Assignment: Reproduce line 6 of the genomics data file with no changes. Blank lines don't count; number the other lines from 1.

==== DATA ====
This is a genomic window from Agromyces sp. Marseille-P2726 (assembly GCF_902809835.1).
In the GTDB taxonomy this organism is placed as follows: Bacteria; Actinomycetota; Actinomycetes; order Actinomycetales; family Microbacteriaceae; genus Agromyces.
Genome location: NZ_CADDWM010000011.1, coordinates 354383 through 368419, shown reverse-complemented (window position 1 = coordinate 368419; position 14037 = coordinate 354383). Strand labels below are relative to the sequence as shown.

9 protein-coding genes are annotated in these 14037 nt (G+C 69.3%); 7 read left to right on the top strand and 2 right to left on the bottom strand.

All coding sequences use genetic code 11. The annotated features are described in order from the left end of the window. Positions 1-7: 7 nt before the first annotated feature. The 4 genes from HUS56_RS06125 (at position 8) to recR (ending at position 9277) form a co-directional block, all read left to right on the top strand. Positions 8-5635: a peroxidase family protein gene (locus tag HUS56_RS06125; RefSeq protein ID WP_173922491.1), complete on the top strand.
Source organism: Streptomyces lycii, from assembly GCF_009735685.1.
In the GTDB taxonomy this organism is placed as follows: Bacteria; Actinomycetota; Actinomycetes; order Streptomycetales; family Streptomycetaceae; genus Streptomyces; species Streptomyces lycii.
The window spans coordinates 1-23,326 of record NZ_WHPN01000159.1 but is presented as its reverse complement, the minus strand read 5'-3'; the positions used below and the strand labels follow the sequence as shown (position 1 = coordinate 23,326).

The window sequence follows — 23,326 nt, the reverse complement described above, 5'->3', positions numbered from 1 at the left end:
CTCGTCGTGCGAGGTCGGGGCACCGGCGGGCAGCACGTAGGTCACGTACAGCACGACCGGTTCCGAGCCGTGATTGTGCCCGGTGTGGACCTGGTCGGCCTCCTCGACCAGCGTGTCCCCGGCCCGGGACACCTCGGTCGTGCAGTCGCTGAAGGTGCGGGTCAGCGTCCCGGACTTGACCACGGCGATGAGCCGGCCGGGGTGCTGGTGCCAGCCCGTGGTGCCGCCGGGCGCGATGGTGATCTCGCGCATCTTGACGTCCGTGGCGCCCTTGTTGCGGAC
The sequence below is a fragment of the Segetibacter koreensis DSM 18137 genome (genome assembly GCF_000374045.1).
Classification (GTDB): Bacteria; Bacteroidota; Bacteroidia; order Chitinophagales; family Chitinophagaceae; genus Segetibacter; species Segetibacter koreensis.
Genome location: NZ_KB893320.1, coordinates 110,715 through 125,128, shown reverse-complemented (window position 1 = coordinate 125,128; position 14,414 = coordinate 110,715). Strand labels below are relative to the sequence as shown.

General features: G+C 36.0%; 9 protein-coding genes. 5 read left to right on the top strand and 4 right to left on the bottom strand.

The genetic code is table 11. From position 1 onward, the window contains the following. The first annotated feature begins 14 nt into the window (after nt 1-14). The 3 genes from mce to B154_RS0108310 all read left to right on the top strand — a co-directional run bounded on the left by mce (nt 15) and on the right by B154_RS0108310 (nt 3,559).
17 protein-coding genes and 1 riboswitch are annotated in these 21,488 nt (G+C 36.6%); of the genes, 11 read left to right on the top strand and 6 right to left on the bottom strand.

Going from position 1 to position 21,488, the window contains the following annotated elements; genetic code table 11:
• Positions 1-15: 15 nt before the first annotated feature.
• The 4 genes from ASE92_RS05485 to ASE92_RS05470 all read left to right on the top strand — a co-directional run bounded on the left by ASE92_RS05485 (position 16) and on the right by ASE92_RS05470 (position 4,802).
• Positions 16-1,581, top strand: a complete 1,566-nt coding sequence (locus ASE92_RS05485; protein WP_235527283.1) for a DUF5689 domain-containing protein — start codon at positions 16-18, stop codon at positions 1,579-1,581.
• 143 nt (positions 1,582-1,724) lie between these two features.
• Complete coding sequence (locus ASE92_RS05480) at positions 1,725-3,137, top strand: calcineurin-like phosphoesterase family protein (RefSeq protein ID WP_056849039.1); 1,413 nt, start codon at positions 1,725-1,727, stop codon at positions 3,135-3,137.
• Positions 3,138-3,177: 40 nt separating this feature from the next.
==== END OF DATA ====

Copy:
Source organism: Streptomyces lycii, from assembly GCF_009735685.1.